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Singapore is known to be the utopian-like country with strict rules like no chewing gum. Singapore is also known to be notoriously expensive for accommodation. With hotels like the Fullerton Hotel and the Raffles Hotel, it’s no wonder that one night stay in Singapore usually goes for upwards of USD $150 per night.
Singapore is a beautiful city and has lots of offer for its visitors, including beautiful beaches, entertainment, casinos, musicals (saw Wicked when I was there and it was fantastic!) and lots of cheap food.
Singapore is serviced by many airlines and there are many airlines that are very budget friendly. If you can use points to get to a major hub like Delhi or Hong Kong, you should be able to get a Tiger Airways Flight for under $190 USD return.
The best bet for accommodation would be a cheap hotel if you’re sharing with a few other people or a hostel. Hostel’s aren’t what they used to be. Many hostels offer convenient locations that are close to the Singapore MRT- this provides easy access to get into town from the airport and around town.
We stayed at a hostel a few steps away from the Chinatown MRT. It cost $26 a night and included free breakfast (coffee or tea, fruit, toast, and cereal). Bed sheets were clean, staff were friendly and efficient, and there was free internet. There was an option of a private room with a bunk bed and this cost around $36.
The MRT is the best way to get around. For $30 (Singaporean dollar) you can get a 3 day traveler pass that gives you unlimited riding around Singapore on the MRT. You can get this at the service station at the airport. Make sure that if you’re taking the MRT, that you only have one piece of luggage- otherwise the MRT police get angry at you and might fine you.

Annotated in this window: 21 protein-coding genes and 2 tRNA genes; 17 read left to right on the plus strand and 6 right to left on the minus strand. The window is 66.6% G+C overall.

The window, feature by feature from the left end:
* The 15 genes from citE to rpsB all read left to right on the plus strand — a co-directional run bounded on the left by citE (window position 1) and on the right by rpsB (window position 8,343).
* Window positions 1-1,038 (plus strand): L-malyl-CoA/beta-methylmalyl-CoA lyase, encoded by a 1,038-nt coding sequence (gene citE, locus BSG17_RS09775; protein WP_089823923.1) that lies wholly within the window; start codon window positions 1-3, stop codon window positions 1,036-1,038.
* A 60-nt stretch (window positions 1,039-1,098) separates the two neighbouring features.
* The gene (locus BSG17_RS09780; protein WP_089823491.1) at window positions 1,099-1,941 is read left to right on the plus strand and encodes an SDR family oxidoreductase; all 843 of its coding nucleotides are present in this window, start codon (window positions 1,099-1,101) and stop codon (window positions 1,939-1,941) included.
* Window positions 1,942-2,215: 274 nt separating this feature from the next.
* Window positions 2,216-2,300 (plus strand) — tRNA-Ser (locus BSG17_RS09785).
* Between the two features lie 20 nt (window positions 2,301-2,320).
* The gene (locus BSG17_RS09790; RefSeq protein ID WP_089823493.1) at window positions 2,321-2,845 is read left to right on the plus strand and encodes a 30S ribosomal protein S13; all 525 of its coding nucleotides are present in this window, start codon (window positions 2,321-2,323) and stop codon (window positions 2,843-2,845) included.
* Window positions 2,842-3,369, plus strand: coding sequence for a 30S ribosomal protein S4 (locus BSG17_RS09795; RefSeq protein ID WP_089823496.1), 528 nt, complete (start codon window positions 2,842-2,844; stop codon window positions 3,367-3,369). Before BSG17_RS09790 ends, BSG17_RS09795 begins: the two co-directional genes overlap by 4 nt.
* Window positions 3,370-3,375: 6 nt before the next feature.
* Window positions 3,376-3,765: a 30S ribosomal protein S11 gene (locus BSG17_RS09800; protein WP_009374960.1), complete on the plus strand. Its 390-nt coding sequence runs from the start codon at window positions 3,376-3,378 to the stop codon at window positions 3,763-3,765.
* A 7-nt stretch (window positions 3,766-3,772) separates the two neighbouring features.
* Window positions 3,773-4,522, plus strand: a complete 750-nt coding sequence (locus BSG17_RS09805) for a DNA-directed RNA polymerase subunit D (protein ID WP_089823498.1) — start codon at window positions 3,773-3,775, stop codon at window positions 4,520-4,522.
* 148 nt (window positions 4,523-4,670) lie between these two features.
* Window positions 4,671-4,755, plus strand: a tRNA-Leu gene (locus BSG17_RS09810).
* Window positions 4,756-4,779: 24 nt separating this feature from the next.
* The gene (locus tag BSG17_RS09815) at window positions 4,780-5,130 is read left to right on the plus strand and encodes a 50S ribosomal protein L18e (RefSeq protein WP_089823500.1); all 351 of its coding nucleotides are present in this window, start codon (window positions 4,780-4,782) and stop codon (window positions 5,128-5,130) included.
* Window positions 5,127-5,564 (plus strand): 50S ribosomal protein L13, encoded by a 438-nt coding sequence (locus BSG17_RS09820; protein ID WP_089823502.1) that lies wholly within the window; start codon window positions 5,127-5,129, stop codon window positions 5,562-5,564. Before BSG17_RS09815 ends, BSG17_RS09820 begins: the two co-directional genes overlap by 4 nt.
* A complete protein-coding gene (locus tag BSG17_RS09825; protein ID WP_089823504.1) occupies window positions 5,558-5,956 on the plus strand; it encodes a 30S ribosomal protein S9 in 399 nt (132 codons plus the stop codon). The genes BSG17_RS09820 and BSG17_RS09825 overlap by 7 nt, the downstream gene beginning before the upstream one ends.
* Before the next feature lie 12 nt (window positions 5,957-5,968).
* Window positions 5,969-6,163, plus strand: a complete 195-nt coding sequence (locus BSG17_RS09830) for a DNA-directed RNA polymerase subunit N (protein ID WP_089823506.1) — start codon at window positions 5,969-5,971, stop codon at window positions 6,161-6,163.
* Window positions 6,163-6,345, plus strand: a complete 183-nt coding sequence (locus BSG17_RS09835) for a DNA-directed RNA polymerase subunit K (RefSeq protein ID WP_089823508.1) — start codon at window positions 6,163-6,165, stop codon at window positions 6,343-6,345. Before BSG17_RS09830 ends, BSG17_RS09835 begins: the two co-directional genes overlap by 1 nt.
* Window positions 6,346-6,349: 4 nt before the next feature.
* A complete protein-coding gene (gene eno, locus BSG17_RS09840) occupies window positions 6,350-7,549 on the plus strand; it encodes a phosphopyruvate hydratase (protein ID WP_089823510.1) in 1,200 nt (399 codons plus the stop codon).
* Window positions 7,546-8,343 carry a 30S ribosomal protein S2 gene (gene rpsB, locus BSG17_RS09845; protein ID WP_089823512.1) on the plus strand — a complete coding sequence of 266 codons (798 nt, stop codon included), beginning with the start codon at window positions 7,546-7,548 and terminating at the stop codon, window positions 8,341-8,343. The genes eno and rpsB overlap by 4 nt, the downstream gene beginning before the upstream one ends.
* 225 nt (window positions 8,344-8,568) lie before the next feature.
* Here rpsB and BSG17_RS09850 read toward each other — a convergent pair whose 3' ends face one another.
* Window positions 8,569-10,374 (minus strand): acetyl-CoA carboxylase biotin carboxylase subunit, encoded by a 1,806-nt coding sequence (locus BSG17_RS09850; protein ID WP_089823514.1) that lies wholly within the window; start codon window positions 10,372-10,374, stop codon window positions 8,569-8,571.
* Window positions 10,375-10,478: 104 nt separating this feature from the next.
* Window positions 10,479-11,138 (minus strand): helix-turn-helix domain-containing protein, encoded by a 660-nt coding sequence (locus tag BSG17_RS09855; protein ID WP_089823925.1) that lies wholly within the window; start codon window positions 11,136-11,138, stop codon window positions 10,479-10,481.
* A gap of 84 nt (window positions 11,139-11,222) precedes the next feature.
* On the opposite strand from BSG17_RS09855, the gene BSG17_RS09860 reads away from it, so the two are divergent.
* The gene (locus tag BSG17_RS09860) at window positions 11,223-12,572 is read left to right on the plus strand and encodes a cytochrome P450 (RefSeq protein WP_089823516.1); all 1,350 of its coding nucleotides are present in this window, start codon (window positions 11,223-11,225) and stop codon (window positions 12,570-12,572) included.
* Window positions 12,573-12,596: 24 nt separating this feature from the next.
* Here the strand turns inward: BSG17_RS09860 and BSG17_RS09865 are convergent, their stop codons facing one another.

Another way to save money is the EZ link card. It costs $12 (with $5 non-refundable) but you get the discounted MRT fare (which means that the further you go, the more you get charged- but if you just traverse through one stop, you get charged less). The downside to the EZ link card is that the deposit on the card is nonrefundable (and basically the card is nonrefundable). If you bought a single fare ticket for $2.10, not only is there the hassle of having to refund your single fare ticket deposit each time, $2.10 can really add up.
If you are traveling in a group, getting around by Taxi is quite reasonable considering the distance driven. A taxi from the airport to the city centre usually costs around $20 Singaporean (like $16 USD?) and takes about 20-30 minutes.
Sights and Attractions
There are many great sites and attractions around Singapore that are free to check out and well worth a visit.
The Singapore Botanical Garden is easy to get to (there’s an MRT stop for it) and its free. It takes about 1 hour to walk from one end of the garden to the other and some parts of the garden have admission charges (like the National Orchid Garden- $5 for an adult or $1 for students).
The Haw Por villa is another free attraction well worth a visit even if you just want to gawk at the awkward sculptures. It was created in 1937 and the owner of the Tiger Balm empire actually lived on the premise until they were forced to leave after the second world war.
Sentosa is well worth a visit as well. It’s a beautiful semi-artificially created island that you can take the MRT to (Harbour Front MRT station) and you can walk across. Most of the attractions (like the Sounds of the Sea) don’t cost very much and are pretty entertaining. We secured a Groupon deal beforehand and were able to try the luge and the Segway, use the cable car, take the Sky Ride for 70% off than what it would normally cost. All we had to do was redeem the tickets at a local travel agency.
Food- Gloriously Cheap Food
There are many hawker stands (outdoor food courts) available that serve ridiculously delicious and cheap food. Singaporean delights like Laksa (a simultaneously sweet and spicy rice noodle soup), satay, and Hainanese chicken rice for $2.50 USD.
In fact, food is so cheap in Singapore that most people that live in Singapore eat out and they rarely cook (because cooking is more expensive than eating out!). Another great tip- you don’t need to tip in Singapore. Many places that are considered more “upscale” include a service charge in the bill and many people at the hawker markets are offended if you tip.
Readers, do you have any tips on saving money while visiting Singapore?
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